In Pursuit of Their Dreams

I want to take a moment to brag on our wonderful regular feature contributors, Jovan Sage, Rebekah Lingenfelser and Jon Jackson. Not only do they bring their own unique perspectives to Southern Soil, but they are all ardent pursuers of their own dreams. With so many fantastic things going on with them individually, I wanted to take a moment to share a little bit about what they're up to.

Jovan Sage has been growing her brand Sage's Larder, based out of Brunswick. She has a growing product line of jams, teas and more. She also offers classes to teach about fermentation, making your own kombucha, She also has custom blends of teas as part of the Peach Dish array of local products. Follow her Facebook page to find out when the next class might be! Jovan is passionate about local foods and has a great deal of experience with food activism and community organization. Along with her own business, Jovan also owns The Farmer and the Larder along with life and business partner Matthew Raiford. Located in downtown Brunswick, The Farmer and Larder is woven into the fabric of the local community.

Rebekah Lingenfelser and her brand Some Kinda Good have been making a splash lately. Rebekah is one of the top 10 competitors on Food Network Star. Though she was eliminated in the third episode, we are incredibly proud of her for chasing down her dream of hosting her own cooking show. All hope is not lost as there are always twists and turns throughout the competition. And you can still vote for her as a fan favorite, voting can be done daily! 

Jon Jackson is always up to something new with his nonprofit StagVets and Comfort Farms, stay up to date by following his Facebook page. One of his current projects involves a documentary about Comfort Farms. You can learn more about this film and how you can help make it a reality on their Facebook page

Comfort Farms: The Movie is a documentary film about one of the most interesting transformational veteran run therapy programs in the country where veterans serve self, family and community. Interviews with veterans, people in the community, therapists, volunteers, farmers, and chefs will show how far Comfort Farms has come in just over 2 years of existence. By helping fund this film, it will be shown at film festivals and possibly distributed for broadcast. Expect an exciting, suspenseful dramatic documentary that really puts the audience in the shoes of its subject.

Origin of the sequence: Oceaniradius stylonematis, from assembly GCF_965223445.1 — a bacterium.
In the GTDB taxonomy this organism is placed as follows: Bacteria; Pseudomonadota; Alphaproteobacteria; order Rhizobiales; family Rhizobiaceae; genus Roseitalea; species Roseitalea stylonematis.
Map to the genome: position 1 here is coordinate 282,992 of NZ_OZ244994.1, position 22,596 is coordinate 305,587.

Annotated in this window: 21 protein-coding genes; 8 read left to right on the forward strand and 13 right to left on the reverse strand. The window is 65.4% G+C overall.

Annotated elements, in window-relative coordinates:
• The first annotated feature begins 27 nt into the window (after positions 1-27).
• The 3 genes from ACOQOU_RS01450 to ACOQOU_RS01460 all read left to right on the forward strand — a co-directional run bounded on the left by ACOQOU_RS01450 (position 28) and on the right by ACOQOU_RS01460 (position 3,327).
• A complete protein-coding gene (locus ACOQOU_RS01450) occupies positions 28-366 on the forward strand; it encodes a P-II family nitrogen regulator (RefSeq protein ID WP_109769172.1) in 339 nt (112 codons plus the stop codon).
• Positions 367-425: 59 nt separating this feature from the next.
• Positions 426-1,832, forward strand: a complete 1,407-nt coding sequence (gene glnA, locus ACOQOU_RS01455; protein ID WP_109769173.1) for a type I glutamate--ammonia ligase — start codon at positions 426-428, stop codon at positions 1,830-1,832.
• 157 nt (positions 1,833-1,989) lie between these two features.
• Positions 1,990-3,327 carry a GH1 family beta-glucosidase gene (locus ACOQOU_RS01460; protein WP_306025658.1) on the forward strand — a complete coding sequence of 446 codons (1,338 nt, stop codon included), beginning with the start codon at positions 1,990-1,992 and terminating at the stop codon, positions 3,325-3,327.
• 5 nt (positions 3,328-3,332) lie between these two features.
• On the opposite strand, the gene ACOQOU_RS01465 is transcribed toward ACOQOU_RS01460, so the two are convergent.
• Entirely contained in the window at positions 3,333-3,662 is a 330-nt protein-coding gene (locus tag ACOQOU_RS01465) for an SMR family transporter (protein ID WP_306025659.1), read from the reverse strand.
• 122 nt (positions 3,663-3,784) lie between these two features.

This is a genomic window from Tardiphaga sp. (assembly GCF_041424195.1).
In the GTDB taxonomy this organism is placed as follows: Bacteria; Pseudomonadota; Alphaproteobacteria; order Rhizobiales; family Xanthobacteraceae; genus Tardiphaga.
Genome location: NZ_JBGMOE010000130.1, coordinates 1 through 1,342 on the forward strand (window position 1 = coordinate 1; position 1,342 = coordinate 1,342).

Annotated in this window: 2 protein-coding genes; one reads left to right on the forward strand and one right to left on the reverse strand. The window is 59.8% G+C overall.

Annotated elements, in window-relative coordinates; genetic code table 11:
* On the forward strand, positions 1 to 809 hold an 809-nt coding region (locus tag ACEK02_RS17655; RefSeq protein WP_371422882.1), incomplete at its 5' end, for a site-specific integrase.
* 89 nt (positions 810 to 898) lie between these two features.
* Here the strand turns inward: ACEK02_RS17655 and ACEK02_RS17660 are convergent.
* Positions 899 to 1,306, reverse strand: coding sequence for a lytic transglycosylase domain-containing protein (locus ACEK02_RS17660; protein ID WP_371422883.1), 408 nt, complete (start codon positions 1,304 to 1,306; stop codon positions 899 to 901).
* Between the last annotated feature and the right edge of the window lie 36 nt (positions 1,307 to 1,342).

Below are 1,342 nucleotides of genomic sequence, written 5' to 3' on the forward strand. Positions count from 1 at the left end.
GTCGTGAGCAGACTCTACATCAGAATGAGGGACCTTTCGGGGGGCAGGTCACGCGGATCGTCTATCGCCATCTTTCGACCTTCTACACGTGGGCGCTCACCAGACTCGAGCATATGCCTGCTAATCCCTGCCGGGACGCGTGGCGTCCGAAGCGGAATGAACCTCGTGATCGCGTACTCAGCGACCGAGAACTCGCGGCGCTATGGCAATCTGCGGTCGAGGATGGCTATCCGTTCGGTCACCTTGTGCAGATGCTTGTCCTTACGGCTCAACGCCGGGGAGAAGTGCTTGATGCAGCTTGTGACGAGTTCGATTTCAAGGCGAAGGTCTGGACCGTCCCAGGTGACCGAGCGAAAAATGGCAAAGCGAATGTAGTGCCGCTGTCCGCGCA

In the process of researching and writing many of the stories included in Southern Soil, it is my privilege to meet people who don't just follow their dreams, they pursue them relentlessly with dedication and perseverance. 

Seeing is Understanding

Nothing beats hands-on learning, especially in the garden. 

I'm an avid researcher and I like to think that I can learn a lot about plants and how to grow them by reading a million blog posts from homesteaders, a couple articles by professionals and watching a Youtube video or two.

Also, as a writer, I'd like to think that the written word has the power to teach me what I need to know.

But when it comes to gardening, there's just nothing quite like seeing and experiencing things first-hand and by just getting in there and doing.

Case in point, I planted blackberries a few years ago, a semi-upright variety and I have read and researched everything out there on how to properly prune the vines. And it completely stressed me out because everyone threw terms out there like "second year" canes and fruiting canes and having never seen the cycles for myself, I had no idea what I was supposed to prune and what I was supposed to leave behind.

Not knowing what to cut and what to leave, I just left everything.

This year, my vines produced fruit amazingly well.

And miracle of miracles, new canes emerged! Almost as if overnight these massive upright canes presented themselves just in front of the older canes that were currently bearing fruit.